Returning to the text chunk citation problem, it would seem that the
logical place for the booklet reader to obtain the information would be
the booklet/pamphlet source. Then the assemblers need to have an option
of outputing only the portion of the text chunk. This is probably
do-able. (For TeX, the assembler will have to create on the fly a TeX
source that can resolve all the user-created macros appearing in the
text chunk using the macroResolver. (As we see later, this is not
enough, we also need a labelResolver, and worst, a symbolResolver, but
let's ignore that for now). For code, a similar thing has to be done
when macros are used.) So a possible scenario is:

booklet 1:
...
(a)=some tag that identifies the type of chunk for that particular
assembler
... some chunk
(b)=some tag that identifies that this is the beginning of a citable
portion
(c)=some tag that identifies an external name for this citable chunk,
say the name is BIBITEM
(d)=citable portion of chunk
(e)= some tag that identifies that this is the end of a citable chunk
... more chunk
(f)=some tag that identifies the end of the chunk

booklet 2:
...
(z)=some tag that cites a chunk using BIBITEM
...

When the assembler (for the type of chunk) compiles booklet 1 the normal
way, it creates in a citation database an entry in the form of a pair
(BIBITEM, UCL). The UCL contains information on the name of the booklet,
the pamphlet containing the chunk, the type of chunk (a), and the tags
(b) and (c). The BIBITEM is published and used by other booklets for
citation.

When the assembler (for the type of chunk) compiles booklet 2 the normal
way, it outputs a citation in the form of [BIBITEM] say.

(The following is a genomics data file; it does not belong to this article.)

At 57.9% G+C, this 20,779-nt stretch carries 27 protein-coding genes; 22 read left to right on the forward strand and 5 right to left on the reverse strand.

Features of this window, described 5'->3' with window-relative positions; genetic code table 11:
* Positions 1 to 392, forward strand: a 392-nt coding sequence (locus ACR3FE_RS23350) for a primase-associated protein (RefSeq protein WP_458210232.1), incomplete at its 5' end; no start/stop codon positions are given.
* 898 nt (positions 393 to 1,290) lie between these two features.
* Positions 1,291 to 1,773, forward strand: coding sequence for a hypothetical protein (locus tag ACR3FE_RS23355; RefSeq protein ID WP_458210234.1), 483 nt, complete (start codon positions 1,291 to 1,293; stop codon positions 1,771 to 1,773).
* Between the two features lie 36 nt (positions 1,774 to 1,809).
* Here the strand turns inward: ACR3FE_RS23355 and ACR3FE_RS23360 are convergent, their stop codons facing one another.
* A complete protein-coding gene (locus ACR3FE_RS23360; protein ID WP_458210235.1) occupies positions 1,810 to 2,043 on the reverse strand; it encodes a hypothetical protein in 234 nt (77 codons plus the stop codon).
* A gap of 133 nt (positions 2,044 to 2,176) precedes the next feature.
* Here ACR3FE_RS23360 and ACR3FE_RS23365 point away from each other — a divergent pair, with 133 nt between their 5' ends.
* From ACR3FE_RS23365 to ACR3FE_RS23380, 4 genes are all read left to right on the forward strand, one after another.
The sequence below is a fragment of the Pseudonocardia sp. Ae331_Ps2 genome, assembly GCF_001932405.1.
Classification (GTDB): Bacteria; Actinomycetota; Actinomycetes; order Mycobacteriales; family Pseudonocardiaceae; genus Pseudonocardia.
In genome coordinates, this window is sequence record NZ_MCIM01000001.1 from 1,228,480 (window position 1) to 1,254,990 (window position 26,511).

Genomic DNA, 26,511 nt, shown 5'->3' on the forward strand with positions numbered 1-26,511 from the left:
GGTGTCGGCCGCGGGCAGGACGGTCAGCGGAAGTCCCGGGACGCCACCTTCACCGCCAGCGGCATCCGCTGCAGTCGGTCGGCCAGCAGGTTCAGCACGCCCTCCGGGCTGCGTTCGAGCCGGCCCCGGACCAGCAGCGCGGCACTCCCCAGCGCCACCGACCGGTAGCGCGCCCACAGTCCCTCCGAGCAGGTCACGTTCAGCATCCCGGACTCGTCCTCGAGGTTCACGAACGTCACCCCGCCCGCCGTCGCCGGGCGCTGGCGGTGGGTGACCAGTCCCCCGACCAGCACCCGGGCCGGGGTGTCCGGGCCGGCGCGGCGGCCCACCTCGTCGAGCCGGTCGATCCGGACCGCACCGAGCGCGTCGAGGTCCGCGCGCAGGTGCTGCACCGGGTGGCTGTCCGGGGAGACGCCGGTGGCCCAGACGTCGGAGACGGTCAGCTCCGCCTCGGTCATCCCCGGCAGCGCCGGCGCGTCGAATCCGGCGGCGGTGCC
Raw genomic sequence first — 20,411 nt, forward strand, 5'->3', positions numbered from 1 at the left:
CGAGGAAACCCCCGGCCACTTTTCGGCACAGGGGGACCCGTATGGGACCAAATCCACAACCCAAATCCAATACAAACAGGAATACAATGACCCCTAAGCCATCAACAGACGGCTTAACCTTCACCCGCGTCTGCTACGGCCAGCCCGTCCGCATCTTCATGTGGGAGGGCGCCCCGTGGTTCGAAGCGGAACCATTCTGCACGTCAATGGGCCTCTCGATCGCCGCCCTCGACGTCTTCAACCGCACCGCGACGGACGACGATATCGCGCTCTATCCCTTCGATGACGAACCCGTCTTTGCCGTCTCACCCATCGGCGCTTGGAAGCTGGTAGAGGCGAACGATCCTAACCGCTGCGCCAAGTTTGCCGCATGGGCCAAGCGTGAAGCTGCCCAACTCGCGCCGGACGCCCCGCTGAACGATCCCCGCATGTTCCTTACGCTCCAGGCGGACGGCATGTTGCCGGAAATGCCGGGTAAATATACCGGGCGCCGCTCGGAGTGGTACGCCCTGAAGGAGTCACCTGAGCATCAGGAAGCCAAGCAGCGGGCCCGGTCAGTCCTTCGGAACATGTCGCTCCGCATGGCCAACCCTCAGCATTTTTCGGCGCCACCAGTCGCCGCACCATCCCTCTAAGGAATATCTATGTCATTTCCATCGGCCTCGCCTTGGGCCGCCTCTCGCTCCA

When a user wants to open this [BIBITEM] while reading booklet 2, and
say clicks on it, the booklet reader spawns a process that, in order,

(1) searches the citation database for the UCL corresponding to the
BIBITEM.

(2) finds out from the UCL the type of chunk BIBITEM is and invokes the
associated assembler by giving the source booklet file, pamplet, and the
tags (b), (c). The assembler resolves all the macros within the citable
portion using macroResolver, sends an abbreviated source that just
includes the citable chunk with all macros resolved to the TeX compiler
if the type is TeX, which outputs a .dvi and sends it to the booklet
reader for rendering (printer/screen). If the citable chunk is code,
then the abbreviated source can be sent to the booklet reader directly,
or to a code-formatter first.

The same mechanism may be used for references in TeX (this is not to be
confused with citations: a reference \ref{label} is a pointer to a
labeled location within the document, such as a Theorem, an equation,
section, etc; a citation \cite{bibitem} is a pointer to something
external to the document).  A labelResolver can resolve the references
easily using .aux, so a reference within a citable chunk can be compiled
correctly. It would be desirable and it is possible to add the
convenience to be able to jump to a labeled point in a pop-up window
(wouldn't that save us all the page turning back and forth?) if we treat
certain references (labeled items) as citable.  The processing of
citable chunks needs to be modified to handle labels external to, but
referenced within, the chunks.

But resolving the labels is only to maintain the same display as the
original document of the cited chunks. The definitions of symbols within
the cited chunks are not available, usually. (A symbol is any
mathematical symbol typset in math-mode). The same is true for a
referenced equation or theorem. Even if we can jump to the reference the
way a citation does by making it citable, the referenced or cited item
is not useful if the symbols are meaningless. This is probably the
hardest to resolve, for a TeX document, unlike a code source, the
symbols are not identified at all. There seems to be no way to write any
symbolResolver for TeX without revolutionizing the way math papers are
typeset.

So I leave you with an open problem, and readers of booklets will still
have to scroll and search manually the meaning of symbols.

We can severely restrict how a citable chunk or reference can be written
-- they need be self-contained.

William